The Gratuitous Rainbow Spectrum

What to Get on the Nintendo eShops Before They're Gone

What to Get on the Nintendo eShops Before They're Gone

Kris Randazzo
10 minute read

Nintendo is closing down the eShops on both Wii U and 3DS. Like the dearly departed Wii Shop Channel before them, these closures mean a whole lot of great games might be lost for good. Here are Kris's recommendations on what to get before the shops shut their doors forever.

Oh hey, if you liked the games in this video, here are some products you might like! 

NES Flash Carts:

Game Boy Flash Carts:

Super NES Flash Carts:

PC Engine options:

Gameplay credits: World of Longplays - Super Mario Advance 4 Played by Tsunao 

All other footage was pulled from official trailers.

Transcript of the video:

Alright, let’s start with the Mario stuff, which there is seriously quite a lot of. And let’s start off with my personal favorite thing not to miss out on, and that’s Super Mario Advance 4 on Wii U. The Super Mario Advance games are pretty neat to begin with, and while they’re all available on the Wii U, only Mario Advance 4 offers something truly unique and special. When this game came out on GBA, there were a whole mess of levels only available via the e-reader accessory. Many of them never even saw release outside of Japan or at all, and they’re bonkers. They combine elements of all 4 Mario Advance games, and each and every one of them is included in this Virtual Console release. It’s basically a whole new Mario adventure that unless you already have this Wii U release, you’ve more than likely never played before.

Next there’s Super Mario 64 DS on Wii U, and you’re going to see a bunch of DS games here because the Wii U had the unique distinction of being a home console that can actually properly support DS games. So for the unique opportunity of playing DS games on your TV, the Wii U is the way to go, and Super Mario 64 DS is an interesting animal. It’s a full on remake of Mario 64, and if you’re a fan of that game, this is a way better way to experience it than on an actual DS system. Speaking of the DS, the original New Super Mario Bros is a great choice. These games get a lot of flack for being kind of sterile, but this first game is incredibly charming and clever, and well worth playing on your TV.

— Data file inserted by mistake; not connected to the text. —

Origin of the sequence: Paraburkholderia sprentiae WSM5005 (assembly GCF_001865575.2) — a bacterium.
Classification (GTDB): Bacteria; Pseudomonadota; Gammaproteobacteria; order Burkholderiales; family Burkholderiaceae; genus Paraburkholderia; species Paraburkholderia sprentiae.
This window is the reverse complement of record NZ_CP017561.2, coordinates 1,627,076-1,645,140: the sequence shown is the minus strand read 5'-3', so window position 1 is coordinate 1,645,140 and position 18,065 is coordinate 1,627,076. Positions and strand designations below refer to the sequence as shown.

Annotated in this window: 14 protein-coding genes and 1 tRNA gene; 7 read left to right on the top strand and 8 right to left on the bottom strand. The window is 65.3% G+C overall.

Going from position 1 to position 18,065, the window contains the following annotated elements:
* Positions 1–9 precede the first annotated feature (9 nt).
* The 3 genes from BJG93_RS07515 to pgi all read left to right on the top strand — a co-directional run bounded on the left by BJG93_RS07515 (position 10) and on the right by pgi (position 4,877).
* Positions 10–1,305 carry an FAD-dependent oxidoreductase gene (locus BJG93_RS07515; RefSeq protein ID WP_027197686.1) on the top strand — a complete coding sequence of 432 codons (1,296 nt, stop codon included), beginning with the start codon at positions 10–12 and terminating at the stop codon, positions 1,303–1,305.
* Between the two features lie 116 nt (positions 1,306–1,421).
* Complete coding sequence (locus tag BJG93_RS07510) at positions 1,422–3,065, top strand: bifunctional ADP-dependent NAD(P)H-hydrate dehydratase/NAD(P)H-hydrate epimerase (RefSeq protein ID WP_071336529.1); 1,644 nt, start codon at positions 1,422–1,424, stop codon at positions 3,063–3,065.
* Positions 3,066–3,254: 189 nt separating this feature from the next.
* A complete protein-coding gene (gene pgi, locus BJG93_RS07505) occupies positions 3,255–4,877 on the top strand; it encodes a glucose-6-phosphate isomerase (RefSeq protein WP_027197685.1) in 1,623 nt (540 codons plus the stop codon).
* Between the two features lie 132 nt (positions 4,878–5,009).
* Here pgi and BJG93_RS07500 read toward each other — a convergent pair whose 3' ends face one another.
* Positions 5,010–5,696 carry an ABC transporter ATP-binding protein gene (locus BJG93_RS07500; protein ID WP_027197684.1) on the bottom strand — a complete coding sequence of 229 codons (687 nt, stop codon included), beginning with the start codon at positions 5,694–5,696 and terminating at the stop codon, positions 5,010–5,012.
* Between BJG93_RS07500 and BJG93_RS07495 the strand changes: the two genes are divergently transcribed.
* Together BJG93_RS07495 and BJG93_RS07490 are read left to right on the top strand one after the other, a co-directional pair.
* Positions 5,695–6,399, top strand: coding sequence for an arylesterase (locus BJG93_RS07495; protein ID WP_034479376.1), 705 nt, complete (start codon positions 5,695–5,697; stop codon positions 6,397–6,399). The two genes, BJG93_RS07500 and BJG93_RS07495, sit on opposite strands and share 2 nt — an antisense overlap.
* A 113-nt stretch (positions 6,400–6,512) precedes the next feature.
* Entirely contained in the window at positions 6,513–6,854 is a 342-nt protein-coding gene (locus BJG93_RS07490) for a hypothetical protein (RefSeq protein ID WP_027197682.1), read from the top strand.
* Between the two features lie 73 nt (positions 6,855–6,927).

There were a ton of these Mario vs. DK minis games, but Minis on the Move for 3DS is probably my favorite because it’s quite an interesting little game. It’s got a great soundtrack too.

Back to the 2D Mario platformers, did you know there were DLC levels for New Super Mario Bros. 2? They exist, and they’re probably more interesting than most of what’s in the actual game, including a couple of remakes of old Mario stages. Neat!

If you’re an RPG fan, the original Mario & Luigi Superstar Saga is available on the Wii U Virtual Console, and it’s a pretty great way to play the game on your TV. But it’s reasonable to expect that someday Nintendo will offer GBA games on another service, DS games are by nature a different animal, so grabbing Mario & Luigi: Partners in Time on Wii U might be the only official way you’ll ever get to play that one on a TV.

Dr. Mario is an excellent puzzle game, and as of now the only way to play it in HD is to grab Dr. Luigi on Wii U. It’s got a bunch of extra modes, and while it isn’t perfect, classic head to head Dr. Mario is probably best played here. It’s no Dr. Mario 64, but it’ll do. And speaking of puzzles, have you been enjoying the litany of Picross games on Switch? Well they all got their start on the original Game Boy, and that first game, Mario’s Picross, is available for a couple of bucks on the 3DS eShop. It’s excellent. And speaking of Game Boy excellence, you should absolutely drop the couple of dollars on one of the best games Nintendo has ever produced, Donkey Kong for Game boy on 3DS. It’s beyond outstanding.

Finally, warioware. The original game is on the Wii U Virtual Console, as is Touched and Smooth Moves, though Touched on Wii U is probably the only way you’ll ever see to play that one on a TV, and while it’s also available physically, WarioWare Gold on 3DS is well worth yor time.

Let’s move on over to the Zelda stuff. It’s a much shorter list than the Mario one, but there are some really interesting options here that are going away for good.

First we have The DS games, Phantom Hourglass and Spirit Tracks. These games are a bit on the divisive side, but if you’ve ever been curious about them, this is currently the only option to actually play them on a TV. Same goes for Minish cap, though again I'd be surprised if Nitnedo kept GBA games off the Switch for all eternity. Still, it’s a great game that looks great on TV.

Over on the 3DS, both Oracle games, Oracle of Ages and Oracle of Seasons for Game Boy Color are on the 3DS eShop. It may not be the ONLY way to play these games, but it is still a very good one.